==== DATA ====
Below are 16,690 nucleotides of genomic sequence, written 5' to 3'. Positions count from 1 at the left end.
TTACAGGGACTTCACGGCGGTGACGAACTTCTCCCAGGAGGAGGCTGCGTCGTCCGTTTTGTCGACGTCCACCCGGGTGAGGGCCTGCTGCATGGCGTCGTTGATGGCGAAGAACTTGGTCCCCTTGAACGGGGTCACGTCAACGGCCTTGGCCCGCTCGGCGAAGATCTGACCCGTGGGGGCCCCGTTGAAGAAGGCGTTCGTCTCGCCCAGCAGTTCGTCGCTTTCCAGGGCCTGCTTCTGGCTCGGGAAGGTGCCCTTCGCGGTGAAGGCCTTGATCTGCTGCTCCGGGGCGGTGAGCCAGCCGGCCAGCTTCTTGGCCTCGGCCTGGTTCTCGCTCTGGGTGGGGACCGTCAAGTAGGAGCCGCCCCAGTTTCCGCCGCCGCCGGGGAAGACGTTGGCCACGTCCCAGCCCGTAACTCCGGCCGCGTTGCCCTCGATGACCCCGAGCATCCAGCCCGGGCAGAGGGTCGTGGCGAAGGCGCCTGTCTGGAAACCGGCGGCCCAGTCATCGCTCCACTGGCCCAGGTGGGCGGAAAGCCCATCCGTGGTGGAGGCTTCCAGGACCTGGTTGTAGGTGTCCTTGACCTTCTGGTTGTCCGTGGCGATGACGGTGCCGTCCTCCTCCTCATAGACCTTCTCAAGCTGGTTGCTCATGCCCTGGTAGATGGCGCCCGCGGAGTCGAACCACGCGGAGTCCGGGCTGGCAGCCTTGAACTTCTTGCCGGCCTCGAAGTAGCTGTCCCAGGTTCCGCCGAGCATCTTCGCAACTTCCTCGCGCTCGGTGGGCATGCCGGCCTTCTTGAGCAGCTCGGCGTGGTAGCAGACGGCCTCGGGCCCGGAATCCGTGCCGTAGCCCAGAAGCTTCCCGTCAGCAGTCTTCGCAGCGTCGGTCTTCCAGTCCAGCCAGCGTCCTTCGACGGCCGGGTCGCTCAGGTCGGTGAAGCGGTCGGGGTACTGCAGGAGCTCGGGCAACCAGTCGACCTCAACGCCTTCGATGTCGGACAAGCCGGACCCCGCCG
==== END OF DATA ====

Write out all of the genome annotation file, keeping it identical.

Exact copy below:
Below are 16,690 nucleotides of genomic sequence, written 5' to 3'. Positions count from 1 at the left end.
TTACAGGGACTTCACGGCGGTGACGAACTTCTCCCAGGAGGAGGCTGCGTCGTCCGTTTTGTCGACGTCCACCCGGGTGAGGGCCTGCTGCATGGCGTCGTTGATGGCGAAGAACTTGGTCCCCTTGAACGGGGTCACGTCAACGGCCTTGGCCCGCTCGGCGAAGATCTGACCCGTGGGGGCCCCGTTGAAGAAGGCGTTCGTCTCGCCCAGCAGTTCGTCGCTTTCCAGGGCCTGCTTCTGGCTCGGGAAGGTGCCCTTCGCGGTGAAGGCCTTGATCTGCTGCTCCGGGGCGGTGAGCCAGCCGGCCAGCTTCTTGGCCTCGGCCTGGTTCTCGCTCTGGGTGGGGACCGTCAAGTAGGAGCCGCCCCAGTTTCCGCCGCCGCCGGGGAAGACGTTGGCCACGTCCCAGCCCGTAACTCCGGCCGCGTTGCCCTCGATGACCCCGAGCATCCAGCCCGGGCAGAGGGTCGTGGCGAAGGCGCCTGTCTGGAAACCGGCGGCCCAGTCATCGCTCCACTGGCCCAGGTGGGCGGAAAGCCCATCCGTGGTGGAGGCTTCCAGGACCTGGTTGTAGGTGTCCTTGACCTTCTGGTTGTCCGTGGCGATGACGGTGCCGTCCTCCTCCTCATAGACCTTCTCAAGCTGGTTGCTCATGCCCTGGTAGATGGCGCCCGCGGAGTCGAACCACGCGGAGTCCGGGCTGGCAGCCTTGAACTTCTTGCCGGCCTCGAAGTAGCTGTCCCAGGTTCCGCCGAGCATCTTCGCAACTTCCTCGCGCTCGGTGGGCATGCCGGCCTTCTTGAGCAGCTCGGCGTGGTAGCAGACGGCCTCGGGCCCGGAATCCGTGCCGTAGCCCAGAAGCTTCCCGTCAGCAGTCTTCGCAGCGTCGGTCTTCCAGTCCAGCCAGCGTCCTTCGACGGCCGGGTCGCTCAGGTCGGTGAAGCGGTCGGGGTACTGCAGGAGCTCGGGCAACCAGTCGACCTCAACGCCTTCGATGTCGGACAAGCCGGACCCCGCCG